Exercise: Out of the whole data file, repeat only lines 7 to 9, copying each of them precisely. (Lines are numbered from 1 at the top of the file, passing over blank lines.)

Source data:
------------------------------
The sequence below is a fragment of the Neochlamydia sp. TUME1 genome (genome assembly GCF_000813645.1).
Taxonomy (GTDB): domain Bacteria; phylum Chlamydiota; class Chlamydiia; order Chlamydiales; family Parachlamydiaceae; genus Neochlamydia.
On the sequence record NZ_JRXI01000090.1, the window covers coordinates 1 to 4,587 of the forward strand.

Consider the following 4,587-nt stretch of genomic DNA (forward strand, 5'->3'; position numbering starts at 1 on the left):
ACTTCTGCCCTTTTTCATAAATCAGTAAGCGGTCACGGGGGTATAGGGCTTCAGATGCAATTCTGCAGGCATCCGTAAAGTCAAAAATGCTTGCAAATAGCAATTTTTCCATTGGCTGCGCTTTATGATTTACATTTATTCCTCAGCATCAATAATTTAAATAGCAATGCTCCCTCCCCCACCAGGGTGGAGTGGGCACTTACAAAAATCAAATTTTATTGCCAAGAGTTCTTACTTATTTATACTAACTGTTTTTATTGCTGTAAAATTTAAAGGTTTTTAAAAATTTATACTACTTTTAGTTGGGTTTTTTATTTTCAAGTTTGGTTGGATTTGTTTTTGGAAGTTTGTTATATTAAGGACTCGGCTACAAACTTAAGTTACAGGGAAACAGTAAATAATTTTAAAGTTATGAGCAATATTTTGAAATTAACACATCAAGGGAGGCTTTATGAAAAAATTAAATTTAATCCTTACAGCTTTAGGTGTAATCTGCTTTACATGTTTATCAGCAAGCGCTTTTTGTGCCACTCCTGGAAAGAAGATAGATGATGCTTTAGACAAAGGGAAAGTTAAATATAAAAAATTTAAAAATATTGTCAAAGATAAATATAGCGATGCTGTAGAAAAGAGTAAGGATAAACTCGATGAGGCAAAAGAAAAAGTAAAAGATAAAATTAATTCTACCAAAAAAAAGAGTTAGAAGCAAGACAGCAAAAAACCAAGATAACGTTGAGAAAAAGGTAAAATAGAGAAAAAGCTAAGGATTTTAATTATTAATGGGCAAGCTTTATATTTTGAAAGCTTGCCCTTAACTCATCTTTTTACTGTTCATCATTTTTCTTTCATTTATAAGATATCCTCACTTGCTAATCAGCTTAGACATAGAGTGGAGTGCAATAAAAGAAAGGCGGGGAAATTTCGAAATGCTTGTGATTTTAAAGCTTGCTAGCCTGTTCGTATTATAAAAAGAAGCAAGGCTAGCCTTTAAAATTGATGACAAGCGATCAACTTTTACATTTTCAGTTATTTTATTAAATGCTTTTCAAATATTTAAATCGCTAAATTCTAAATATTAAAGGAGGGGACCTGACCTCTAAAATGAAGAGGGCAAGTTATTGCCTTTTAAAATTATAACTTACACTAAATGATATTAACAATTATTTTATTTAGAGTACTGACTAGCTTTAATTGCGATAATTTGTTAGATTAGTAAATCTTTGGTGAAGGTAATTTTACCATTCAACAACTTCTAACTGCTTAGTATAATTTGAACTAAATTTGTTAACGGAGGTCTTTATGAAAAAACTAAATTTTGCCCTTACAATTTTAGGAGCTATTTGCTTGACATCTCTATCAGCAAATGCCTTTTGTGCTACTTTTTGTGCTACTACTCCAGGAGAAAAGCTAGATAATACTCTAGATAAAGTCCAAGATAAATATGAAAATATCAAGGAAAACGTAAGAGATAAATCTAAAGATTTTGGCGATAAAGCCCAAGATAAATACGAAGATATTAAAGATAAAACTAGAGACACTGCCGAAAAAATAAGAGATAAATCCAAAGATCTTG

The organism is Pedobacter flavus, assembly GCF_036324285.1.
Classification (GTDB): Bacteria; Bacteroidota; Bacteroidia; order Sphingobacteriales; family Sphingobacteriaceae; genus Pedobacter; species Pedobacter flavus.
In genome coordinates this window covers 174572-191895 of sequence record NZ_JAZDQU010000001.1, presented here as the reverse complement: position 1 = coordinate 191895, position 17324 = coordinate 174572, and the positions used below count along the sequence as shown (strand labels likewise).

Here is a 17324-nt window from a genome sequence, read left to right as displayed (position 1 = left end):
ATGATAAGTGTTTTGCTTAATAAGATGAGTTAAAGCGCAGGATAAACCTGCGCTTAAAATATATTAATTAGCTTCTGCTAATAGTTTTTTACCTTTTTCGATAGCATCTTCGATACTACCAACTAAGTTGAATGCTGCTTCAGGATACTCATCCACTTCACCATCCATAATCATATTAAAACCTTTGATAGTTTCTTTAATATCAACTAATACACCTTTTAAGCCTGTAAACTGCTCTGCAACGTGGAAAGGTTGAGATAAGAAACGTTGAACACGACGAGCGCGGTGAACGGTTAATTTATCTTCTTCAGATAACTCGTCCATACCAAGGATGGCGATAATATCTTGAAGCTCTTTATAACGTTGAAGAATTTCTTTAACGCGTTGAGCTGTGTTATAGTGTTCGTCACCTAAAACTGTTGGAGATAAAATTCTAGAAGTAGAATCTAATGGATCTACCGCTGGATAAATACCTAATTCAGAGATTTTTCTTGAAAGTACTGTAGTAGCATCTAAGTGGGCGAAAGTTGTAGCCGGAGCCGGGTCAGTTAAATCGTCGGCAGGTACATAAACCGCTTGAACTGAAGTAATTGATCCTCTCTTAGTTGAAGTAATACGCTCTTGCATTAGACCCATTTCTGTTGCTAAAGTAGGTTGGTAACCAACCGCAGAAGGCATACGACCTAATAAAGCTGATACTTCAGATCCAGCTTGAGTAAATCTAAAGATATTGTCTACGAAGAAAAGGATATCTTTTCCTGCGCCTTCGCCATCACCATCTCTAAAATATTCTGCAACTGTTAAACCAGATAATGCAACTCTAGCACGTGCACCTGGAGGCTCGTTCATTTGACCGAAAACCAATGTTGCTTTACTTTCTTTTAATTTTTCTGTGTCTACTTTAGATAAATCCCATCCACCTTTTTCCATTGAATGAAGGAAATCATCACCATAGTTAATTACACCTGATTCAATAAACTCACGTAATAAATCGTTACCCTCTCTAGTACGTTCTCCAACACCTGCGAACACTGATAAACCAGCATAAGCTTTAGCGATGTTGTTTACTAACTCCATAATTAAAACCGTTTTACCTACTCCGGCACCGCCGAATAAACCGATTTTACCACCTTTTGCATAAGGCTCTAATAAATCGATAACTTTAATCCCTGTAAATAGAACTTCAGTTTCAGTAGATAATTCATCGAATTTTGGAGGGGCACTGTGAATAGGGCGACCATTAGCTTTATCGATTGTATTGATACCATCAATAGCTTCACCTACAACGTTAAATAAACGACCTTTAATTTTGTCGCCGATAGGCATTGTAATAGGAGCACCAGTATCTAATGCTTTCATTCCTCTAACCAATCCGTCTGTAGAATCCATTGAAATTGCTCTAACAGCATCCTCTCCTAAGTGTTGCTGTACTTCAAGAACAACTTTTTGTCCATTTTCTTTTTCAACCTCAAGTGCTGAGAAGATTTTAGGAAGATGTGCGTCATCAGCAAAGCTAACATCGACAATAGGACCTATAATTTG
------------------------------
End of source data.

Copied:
Classification (GTDB): Bacteria; Bacteroidota; Bacteroidia; order Sphingobacteriales; family Sphingobacteriaceae; genus Pedobacter; species Pedobacter flavus.
In genome coordinates this window covers 174572-191895 of sequence record NZ_JAZDQU010000001.1, presented here as the reverse complement: position 1 = coordinate 191895, position 17324 = coordinate 174572, and the positions used below count along the sequence as shown (strand labels likewise).

Here is a 17324-nt window from a genome sequence, read left to right as displayed (position 1 = left end):